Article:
Friday, October 8, 2010

The secrets of Wailing Caverns

The secrets of Wailing Caverns are perhaps not so secret. The instance has existed since the dawn of WoW after all, so most people who've ever played a horde have come across most things Wailing Caverns has to offer. But they are at least many enough, and special enough to warrant their own post. A sort of tribute to a special instance, and also the first instance I came into contact with in WoW.

Waaaaay back, when I played my first char, Wailing Caverns introduced me to the concept of group-made-dungeons. My very first char was, coincidentally, a healing undead priest, just as the one I am playing now although they're not the same (I mained a druid and warlock short periods inbetween). It's funny, thinking back on it now, that I had picked the "right" class, race and spec for me right from the start! I don't think I actually ever entered Wailing Caverns on that char, but it offered my first opportunities at being in a group. And my first experiences at failing with a group. Back then grouping was considerably different. There was no lfg-tool, no summon stones and I don't even think there was something like an lfg-channel. I was happily running around Barrens with my priest when I saw someone advertising for a healer in the general chat in a message that has evolved suprisingly little since then - "Last spot for healer to Wailing Caverns". I didn't know what Wailing Caverns was, perhaps my brother explained to me that it was an instance, but I'm not sure I really understood the meaning of that. Now I had experience from dungeon crawling ala Diablo2, and maybe my first thoughts went there. "Hey I'm a healer" I thought and whispered the guy that I could join. I got an invite and started making my way there.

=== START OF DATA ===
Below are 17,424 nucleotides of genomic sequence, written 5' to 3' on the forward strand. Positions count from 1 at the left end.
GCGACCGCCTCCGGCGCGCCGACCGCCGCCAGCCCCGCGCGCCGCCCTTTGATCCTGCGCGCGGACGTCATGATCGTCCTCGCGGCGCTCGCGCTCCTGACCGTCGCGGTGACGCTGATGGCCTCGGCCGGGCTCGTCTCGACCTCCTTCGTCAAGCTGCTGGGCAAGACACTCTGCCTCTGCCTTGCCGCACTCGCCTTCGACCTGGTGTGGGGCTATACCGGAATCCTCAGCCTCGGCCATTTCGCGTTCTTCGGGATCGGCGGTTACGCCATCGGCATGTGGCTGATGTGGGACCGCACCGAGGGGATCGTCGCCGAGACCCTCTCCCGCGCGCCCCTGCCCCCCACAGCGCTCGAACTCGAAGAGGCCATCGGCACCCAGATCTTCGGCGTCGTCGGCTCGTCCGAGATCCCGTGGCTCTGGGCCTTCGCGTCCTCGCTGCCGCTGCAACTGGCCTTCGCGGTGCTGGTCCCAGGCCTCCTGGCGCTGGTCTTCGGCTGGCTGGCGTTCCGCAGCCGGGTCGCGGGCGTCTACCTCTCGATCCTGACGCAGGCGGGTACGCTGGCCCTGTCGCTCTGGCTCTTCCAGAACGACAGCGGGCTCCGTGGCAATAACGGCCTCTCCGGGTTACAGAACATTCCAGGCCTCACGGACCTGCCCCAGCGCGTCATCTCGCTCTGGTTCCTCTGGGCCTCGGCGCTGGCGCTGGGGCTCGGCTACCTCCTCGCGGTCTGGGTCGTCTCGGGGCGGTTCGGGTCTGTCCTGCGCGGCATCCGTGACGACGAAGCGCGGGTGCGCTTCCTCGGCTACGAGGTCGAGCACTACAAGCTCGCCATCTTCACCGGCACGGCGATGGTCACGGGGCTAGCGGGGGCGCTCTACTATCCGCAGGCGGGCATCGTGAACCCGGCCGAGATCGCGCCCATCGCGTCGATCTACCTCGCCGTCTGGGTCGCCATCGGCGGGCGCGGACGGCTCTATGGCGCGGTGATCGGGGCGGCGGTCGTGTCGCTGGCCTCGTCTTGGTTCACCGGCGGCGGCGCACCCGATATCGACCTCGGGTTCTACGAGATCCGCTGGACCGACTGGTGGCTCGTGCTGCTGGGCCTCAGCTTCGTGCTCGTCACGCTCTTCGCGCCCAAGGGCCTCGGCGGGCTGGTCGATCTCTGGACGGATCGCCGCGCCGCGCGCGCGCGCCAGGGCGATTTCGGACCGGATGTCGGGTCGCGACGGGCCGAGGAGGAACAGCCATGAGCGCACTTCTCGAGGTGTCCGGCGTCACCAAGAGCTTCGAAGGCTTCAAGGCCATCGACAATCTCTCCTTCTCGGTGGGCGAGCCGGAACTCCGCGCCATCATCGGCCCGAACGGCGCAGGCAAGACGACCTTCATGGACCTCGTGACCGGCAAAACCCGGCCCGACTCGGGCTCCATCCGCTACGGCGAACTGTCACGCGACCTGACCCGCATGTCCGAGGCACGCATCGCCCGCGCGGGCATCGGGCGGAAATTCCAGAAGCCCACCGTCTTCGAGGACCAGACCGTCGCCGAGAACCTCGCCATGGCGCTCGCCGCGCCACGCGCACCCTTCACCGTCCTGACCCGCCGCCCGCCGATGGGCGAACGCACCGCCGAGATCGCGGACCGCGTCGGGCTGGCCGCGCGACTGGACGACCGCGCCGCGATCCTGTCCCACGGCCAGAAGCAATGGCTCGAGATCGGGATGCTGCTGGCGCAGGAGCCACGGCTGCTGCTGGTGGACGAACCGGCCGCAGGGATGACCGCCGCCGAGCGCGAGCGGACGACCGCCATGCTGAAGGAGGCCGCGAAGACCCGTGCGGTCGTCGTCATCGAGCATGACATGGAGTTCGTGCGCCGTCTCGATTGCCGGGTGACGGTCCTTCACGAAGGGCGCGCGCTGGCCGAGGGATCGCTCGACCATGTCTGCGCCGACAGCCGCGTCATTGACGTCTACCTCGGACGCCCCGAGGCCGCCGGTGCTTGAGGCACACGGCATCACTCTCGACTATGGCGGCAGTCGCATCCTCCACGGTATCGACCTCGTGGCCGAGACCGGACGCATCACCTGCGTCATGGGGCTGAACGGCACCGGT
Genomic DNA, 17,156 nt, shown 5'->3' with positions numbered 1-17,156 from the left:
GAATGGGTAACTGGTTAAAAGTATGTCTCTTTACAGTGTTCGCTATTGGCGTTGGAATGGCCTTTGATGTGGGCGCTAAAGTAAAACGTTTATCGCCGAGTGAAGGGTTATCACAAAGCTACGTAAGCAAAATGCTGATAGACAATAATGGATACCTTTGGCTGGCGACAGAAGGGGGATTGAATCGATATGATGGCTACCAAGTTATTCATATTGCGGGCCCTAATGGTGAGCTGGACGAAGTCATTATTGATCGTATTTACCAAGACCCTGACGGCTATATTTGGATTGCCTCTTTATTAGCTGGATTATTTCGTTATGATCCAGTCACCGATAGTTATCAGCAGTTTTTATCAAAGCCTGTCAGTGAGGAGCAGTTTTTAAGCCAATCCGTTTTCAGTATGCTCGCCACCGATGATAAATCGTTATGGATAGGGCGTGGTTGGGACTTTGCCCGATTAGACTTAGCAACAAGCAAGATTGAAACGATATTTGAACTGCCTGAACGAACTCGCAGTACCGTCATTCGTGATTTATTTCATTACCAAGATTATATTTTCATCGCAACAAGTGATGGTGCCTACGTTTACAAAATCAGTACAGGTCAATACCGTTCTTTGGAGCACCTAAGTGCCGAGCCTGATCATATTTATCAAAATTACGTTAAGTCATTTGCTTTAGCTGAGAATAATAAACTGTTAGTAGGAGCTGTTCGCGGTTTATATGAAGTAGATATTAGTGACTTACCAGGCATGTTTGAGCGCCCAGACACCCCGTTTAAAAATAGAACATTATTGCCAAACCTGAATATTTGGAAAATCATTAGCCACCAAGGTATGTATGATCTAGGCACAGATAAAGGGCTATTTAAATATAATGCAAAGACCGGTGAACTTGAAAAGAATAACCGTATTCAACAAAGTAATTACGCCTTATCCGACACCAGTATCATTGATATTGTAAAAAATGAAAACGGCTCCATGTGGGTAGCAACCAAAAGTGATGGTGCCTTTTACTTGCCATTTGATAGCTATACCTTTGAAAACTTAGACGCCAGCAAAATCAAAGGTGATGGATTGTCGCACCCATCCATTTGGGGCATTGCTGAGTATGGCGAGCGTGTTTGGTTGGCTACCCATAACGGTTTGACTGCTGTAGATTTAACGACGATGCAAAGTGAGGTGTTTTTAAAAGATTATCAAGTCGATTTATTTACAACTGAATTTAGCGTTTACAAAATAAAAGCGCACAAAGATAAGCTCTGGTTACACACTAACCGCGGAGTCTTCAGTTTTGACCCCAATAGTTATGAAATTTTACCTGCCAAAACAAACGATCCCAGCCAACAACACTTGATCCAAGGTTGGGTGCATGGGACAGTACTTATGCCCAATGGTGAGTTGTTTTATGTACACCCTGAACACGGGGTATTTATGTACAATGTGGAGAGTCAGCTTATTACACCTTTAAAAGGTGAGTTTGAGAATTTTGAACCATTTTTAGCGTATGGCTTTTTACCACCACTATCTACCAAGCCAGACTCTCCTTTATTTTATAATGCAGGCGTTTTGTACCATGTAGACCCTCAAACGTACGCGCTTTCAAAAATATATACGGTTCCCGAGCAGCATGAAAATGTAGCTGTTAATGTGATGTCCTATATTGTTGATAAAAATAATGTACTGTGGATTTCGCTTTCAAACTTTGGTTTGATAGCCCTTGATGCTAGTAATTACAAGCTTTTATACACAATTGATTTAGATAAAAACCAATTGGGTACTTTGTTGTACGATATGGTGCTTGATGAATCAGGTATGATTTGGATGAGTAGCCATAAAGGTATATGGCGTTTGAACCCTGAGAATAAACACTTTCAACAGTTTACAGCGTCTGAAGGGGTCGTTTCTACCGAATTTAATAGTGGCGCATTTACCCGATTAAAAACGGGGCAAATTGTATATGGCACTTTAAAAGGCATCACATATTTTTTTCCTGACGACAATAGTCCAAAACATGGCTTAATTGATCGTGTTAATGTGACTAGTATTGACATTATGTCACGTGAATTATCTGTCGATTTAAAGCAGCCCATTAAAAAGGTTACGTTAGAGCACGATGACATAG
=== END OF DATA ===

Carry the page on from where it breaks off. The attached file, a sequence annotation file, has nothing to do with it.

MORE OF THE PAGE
Back then the mobs outside of instances used to be elite. And when I got to the entrance of the cave I was encountered with elite mobs the same level as I, which I had no chance of killing. I'd probably had hell with just one of those, being a scrub healer and all, and I had to kill at least 15 to get all the way inside. Unfortunately the rest of the group had already started clearing their way inside while looking for a healer, and the mobs had started to respawn behind them. Just getting to the instance entrance used to be a group-effort in those days, so when I asked them to return to help me join them, they didn't enjoy the idea much. All my attempts to get into Wailing Caverns (some 3-4 perhaps) ended up in the same way. I joined a party, noticed they had already cleared the way inside, asked if they could come back for me, got a no and had to leave and go do other things.